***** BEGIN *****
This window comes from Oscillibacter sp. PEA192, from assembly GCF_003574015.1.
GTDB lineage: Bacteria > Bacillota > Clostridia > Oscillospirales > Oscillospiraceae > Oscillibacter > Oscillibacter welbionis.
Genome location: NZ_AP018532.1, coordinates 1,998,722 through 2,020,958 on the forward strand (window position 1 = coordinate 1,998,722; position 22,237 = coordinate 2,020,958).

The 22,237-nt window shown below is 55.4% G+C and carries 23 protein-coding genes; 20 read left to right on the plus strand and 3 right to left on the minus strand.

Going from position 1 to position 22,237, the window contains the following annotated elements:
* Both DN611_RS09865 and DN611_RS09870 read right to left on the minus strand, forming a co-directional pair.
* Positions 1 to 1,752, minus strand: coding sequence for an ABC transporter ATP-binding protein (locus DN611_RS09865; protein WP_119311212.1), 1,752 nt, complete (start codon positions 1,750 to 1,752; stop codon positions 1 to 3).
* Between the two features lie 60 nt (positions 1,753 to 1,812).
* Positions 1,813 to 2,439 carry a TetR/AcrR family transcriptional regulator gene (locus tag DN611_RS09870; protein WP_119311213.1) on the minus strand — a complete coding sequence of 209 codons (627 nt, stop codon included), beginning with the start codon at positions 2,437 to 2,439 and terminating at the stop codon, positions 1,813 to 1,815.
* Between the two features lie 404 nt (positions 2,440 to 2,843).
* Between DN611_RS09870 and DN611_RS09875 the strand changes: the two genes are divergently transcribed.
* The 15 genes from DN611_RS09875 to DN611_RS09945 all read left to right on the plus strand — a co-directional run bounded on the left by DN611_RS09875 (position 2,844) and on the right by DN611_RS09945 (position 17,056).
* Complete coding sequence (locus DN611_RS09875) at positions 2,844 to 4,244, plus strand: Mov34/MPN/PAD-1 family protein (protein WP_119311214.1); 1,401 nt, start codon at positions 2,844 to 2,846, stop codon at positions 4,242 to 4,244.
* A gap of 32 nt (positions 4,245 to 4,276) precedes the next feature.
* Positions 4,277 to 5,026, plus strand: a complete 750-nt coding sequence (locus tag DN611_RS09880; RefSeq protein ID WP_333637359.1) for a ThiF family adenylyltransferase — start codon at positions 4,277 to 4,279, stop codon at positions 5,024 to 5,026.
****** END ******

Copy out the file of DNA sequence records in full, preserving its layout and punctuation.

This window comes from Oscillibacter sp. PEA192, from assembly GCF_003574015.1.
GTDB lineage: Bacteria > Bacillota > Clostridia > Oscillospirales > Oscillospiraceae > Oscillibacter > Oscillibacter welbionis.
Genome location: NZ_AP018532.1, coordinates 1,998,722 through 2,020,958 on the forward strand (window position 1 = coordinate 1,998,722; position 22,237 = coordinate 2,020,958).

The 22,237-nt window shown below is 55.4% G+C and carries 23 protein-coding genes; 20 read left to right on the plus strand and 3 right to left on the minus strand.

Going from position 1 to position 22,237, the window contains the following annotated elements:
* Both DN611_RS09865 and DN611_RS09870 read right to left on the minus strand, forming a co-directional pair.
* Positions 1 to 1,752, minus strand: coding sequence for an ABC transporter ATP-binding protein (locus DN611_RS09865; protein WP_119311212.1), 1,752 nt, complete (start codon positions 1,750 to 1,752; stop codon positions 1 to 3).
* Between the two features lie 60 nt (positions 1,753 to 1,812).
* Positions 1,813 to 2,439 carry a TetR/AcrR family transcriptional regulator gene (locus tag DN611_RS09870; protein WP_119311213.1) on the minus strand — a complete coding sequence of 209 codons (627 nt, stop codon included), beginning with the start codon at positions 2,437 to 2,439 and terminating at the stop codon, positions 1,813 to 1,815.
* Between the two features lie 404 nt (positions 2,440 to 2,843).
* Between DN611_RS09870 and DN611_RS09875 the strand changes: the two genes are divergently transcribed.
* The 15 genes from DN611_RS09875 to DN611_RS09945 all read left to right on the plus strand — a co-directional run bounded on the left by DN611_RS09875 (position 2,844) and on the right by DN611_RS09945 (position 17,056).
* Complete coding sequence (locus DN611_RS09875) at positions 2,844 to 4,244, plus strand: Mov34/MPN/PAD-1 family protein (protein WP_119311214.1); 1,401 nt, start codon at positions 2,844 to 2,846, stop codon at positions 4,242 to 4,244.
* A gap of 32 nt (positions 4,245 to 4,276) precedes the next feature.
* Positions 4,277 to 5,026, plus strand: a complete 750-nt coding sequence (locus tag DN611_RS09880; RefSeq protein ID WP_333637359.1) for a ThiF family adenylyltransferase — start codon at positions 4,277 to 4,279, stop codon at positions 5,024 to 5,026.